I am sure that after the events of the week, we are all somewhat anxious and tense wondering what the coming days will bring.
We are also being bombarded daily with information, much of it fake or misleading, that is often difficult to contextualise or understand.
Every day we get an update on the growing number of infected cases in South Africa and new announcements around the mitigation measures Government are putting in.
This is necessary and important so that we can all understand how we can contribute to a collective response to this threat to our communities.
President Ramaphosa has so far acted decisively, with the advice of professionals and on the best understood scientific principles in preparing South Africa to deal with Covid-19.
Every major political party yesterday expressed their support for our country plan and called on all supporters to tolerate and accept the necessary compromises we all need to make.
Today’s news of 37 Quarantine sites identified across the country should not be seen as something sinister.
The most effective way to manage this crisis is to ensure that we are testing for suspected infection, we are minimising social contact and slowing its spread, and those infected and critical are being treated in hospital.
By far the most rapid vector of infection has been the family/friends social cluster. We spread the virus to our family and friends because it is hard to minimise social contact. By separating cases that do not need to be hospitalised to quarantine sites where the virus can run its course without infecting family members or friends is a critical step in managing the spread.
This was what has been so effective in China who are already through the first wave of the crisis and for the first time today reporting a day of zero new domestic infections.
As soon as people are recovered, they are able to return home and they become people in our community that have developed immunity to the virus and can help continue our ongoing effort to fight it without compromising more of us.
It is the hardest thing of all, being kept away from your loved ones, but we need to be stoic about these measures. We are entering a period when our humanity will be felt keenly by all of us.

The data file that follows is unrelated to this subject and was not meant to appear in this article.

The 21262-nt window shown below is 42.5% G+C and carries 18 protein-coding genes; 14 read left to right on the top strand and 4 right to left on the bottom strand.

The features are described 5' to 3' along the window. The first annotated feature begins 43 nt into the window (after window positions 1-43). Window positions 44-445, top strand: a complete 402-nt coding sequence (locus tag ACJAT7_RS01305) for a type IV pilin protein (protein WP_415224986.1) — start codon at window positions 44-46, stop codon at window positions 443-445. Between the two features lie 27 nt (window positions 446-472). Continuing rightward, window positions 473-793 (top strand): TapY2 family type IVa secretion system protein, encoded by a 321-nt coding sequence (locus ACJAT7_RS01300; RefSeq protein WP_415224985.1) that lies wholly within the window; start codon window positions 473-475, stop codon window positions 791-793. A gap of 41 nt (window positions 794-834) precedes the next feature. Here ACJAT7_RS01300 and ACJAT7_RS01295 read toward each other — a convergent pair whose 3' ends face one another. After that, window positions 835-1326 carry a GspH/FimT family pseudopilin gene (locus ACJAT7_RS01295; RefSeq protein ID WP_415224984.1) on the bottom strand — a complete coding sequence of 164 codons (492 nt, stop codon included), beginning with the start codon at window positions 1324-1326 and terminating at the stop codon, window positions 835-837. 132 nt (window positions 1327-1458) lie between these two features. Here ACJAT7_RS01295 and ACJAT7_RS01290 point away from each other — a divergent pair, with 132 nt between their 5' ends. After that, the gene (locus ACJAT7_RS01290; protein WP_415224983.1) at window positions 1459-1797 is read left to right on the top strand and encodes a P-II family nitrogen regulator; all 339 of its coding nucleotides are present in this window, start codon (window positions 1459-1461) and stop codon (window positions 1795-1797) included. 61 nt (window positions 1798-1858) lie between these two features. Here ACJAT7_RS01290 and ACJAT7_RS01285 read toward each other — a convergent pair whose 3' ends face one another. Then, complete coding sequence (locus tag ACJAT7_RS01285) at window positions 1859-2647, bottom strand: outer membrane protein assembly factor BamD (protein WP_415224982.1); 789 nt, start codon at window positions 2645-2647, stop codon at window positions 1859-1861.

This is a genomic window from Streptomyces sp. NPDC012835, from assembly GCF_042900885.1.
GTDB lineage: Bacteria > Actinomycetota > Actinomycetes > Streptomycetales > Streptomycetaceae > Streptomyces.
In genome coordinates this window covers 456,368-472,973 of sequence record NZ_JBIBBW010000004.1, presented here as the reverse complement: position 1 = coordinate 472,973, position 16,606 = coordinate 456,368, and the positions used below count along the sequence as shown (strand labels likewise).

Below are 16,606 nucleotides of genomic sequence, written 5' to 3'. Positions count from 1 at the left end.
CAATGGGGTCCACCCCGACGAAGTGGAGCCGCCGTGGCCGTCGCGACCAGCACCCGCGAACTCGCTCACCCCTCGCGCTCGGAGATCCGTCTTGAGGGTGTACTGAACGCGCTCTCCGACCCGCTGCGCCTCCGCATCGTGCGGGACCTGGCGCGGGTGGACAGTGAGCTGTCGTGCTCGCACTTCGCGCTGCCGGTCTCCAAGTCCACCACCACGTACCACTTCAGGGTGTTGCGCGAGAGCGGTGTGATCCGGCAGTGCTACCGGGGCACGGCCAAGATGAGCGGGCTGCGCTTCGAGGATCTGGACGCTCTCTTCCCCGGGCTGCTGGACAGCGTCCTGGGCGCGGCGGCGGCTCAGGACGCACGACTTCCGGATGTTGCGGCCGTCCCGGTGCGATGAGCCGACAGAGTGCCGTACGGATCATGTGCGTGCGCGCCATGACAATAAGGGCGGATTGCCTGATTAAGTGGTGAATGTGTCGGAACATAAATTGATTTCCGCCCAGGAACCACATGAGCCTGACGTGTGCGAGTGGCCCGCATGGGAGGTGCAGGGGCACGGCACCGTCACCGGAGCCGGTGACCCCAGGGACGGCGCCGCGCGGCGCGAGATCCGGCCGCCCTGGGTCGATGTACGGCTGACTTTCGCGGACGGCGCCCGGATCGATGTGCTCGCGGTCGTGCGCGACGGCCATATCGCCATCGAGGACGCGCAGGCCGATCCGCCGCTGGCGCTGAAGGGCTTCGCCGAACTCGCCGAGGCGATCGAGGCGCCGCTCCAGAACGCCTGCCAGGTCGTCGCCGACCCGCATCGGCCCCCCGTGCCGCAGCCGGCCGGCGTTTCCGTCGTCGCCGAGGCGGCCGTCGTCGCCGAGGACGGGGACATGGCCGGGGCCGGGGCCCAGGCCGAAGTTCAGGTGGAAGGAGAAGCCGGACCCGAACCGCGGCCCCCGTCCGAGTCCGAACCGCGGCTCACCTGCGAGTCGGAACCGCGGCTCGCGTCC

So the steps Government are taking are all necessary and in keeping with best practice in countries like Singapore, Hong Kong and China who have managed the disruption well.
Where these decisive measures were not taken, particularly in Western countries, there is a lot more impact and devastation.
Italy is suffering badly. They have many old people and young people who interact with them in tight family clusters. Their death rate is climbing and it is linked to the exponential rise in infections from three weeks ago.
This is to be expected as the virus takes hold, people sicken and some die.
The real worry is America and the United Kingdom – these two countries governments have been incredibly slow to react and to lead their citizens with calm and care.
For all the reasons I stated above, remember that South Africa is NOT America or Britain. We have acted, we are mindful and we are supporting each other.
But we are about to be exposed to daily, rolling news coverage in English out of the US and Britain that is going to be very hard to consume without getting panicky ourselves.
Financial markets are crumbling, people are losing their jobs and because of the inept response to this disaster, many will needlessly die.
Please always calibrate all the news and information you will receive on social media, television and radio with our own reality and context.
Do not assume our leaders are like their leaders or their behaviour should inform our behaviour.
Of course we are in for harder times. In many ways it will get even harder because when these big countries go through these kinds of pains, we all feel it.
We are after all a global village.
But look to the East. China is heading back to work mostly. Life is slowly finding normal. Will it be the same as before? No – it can never be because events like this define and shape a generation.
In many ways, change for good will come from this. It’s hard to see it now, but it’s going to bring positive changes to how we care and support each other that will transform the world as we knew it.
But before we get there, we need to get through this. Please do not feel afraid, anxious or alone. Even if we remote work or socially distance ourselves, please make time for chatter and sharing.
Make an effort especially with team members who you know may be prone to getting “lost in their heads” – buck up each others spirits and find comfort in that we know what this enemy is, we know how to fight it and we know we will win!